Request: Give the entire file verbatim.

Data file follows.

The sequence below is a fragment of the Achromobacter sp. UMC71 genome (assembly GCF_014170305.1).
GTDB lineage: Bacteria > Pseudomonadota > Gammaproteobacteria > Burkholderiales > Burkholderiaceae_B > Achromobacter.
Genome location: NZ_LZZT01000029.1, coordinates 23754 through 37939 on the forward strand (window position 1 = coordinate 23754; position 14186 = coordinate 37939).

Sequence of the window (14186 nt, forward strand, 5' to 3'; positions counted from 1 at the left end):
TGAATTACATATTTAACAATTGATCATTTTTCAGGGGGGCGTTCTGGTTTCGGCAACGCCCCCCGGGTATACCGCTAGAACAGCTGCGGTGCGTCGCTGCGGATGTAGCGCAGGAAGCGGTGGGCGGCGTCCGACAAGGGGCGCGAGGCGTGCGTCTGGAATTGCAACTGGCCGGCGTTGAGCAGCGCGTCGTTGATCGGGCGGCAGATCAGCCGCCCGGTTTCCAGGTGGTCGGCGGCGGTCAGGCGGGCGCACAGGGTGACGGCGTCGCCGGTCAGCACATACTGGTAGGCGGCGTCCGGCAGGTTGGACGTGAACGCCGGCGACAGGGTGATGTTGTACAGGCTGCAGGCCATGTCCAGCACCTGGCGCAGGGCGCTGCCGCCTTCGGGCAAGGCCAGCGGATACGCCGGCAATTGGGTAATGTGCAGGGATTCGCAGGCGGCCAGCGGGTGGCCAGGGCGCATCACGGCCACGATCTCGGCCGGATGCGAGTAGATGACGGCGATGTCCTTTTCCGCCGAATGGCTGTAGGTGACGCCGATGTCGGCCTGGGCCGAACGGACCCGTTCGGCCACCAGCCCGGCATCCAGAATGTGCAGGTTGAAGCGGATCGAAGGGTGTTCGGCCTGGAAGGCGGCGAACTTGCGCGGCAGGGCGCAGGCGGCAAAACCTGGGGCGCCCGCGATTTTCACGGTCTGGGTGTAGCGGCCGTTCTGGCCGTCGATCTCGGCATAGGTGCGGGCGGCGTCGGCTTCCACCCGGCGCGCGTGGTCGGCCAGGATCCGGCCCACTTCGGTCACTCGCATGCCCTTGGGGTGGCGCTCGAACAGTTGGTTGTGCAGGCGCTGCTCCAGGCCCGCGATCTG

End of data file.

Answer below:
The sequence below is a fragment of the Achromobacter sp. UMC71 genome (assembly GCF_014170305.1).
GTDB lineage: Bacteria > Pseudomonadota > Gammaproteobacteria > Burkholderiales > Burkholderiaceae_B > Achromobacter.
Genome location: NZ_LZZT01000029.1, coordinates 23754 through 37939 on the forward strand (window position 1 = coordinate 23754; position 14186 = coordinate 37939).

Sequence of the window (14186 nt, forward strand, 5' to 3'; positions counted from 1 at the left end):
TGAATTACATATTTAACAATTGATCATTTTTCAGGGGGGCGTTCTGGTTTCGGCAACGCCCCCCGGGTATACCGCTAGAACAGCTGCGGTGCGTCGCTGCGGATGTAGCGCAGGAAGCGGTGGGCGGCGTCCGACAAGGGGCGCGAGGCGTGCGTCTGGAATTGCAACTGGCCGGCGTTGAGCAGCGCGTCGTTGATCGGGCGGCAGATCAGCCGCCCGGTTTCCAGGTGGTCGGCGGCGGTCAGGCGGGCGCACAGGGTGACGGCGTCGCCGGTCAGCACATACTGGTAGGCGGCGTCCGGCAGGTTGGACGTGAACGCCGGCGACAGGGTGATGTTGTACAGGCTGCAGGCCATGTCCAGCACCTGGCGCAGGGCGCTGCCGCCTTCGGGCAAGGCCAGCGGATACGCCGGCAATTGGGTAATGTGCAGGGATTCGCAGGCGGCCAGCGGGTGGCCAGGGCGCATCACGGCCACGATCTCGGCCGGATGCGAGTAGATGACGGCGATGTCCTTTTCCGCCGAATGGCTGTAGGTGACGCCGATGTCGGCCTGGGCCGAACGGACCCGTTCGGCCACCAGCCCGGCATCCAGAATGTGCAGGTTGAAGCGGATCGAAGGGTGTTCGGCCTGGAAGGCGGCGAACTTGCGCGGCAGGGCGCAGGCGGCAAAACCTGGGGCGCCCGCGATTTTCACGGTCTGGGTGTAGCGGCCGTTCTGGCCGTCGATCTCGGCATAGGTGCGGGCGGCGTCGGCTTCCACCCGGCGCGCGTGGTCGGCCAGGATCCGGCCCACTTCGGTCACTCGCATGCCCTTGGGGTGGCGCTCGAACAGTTGGTTGTGCAGGCGCTGCTCCAGGCCCGCGATCTG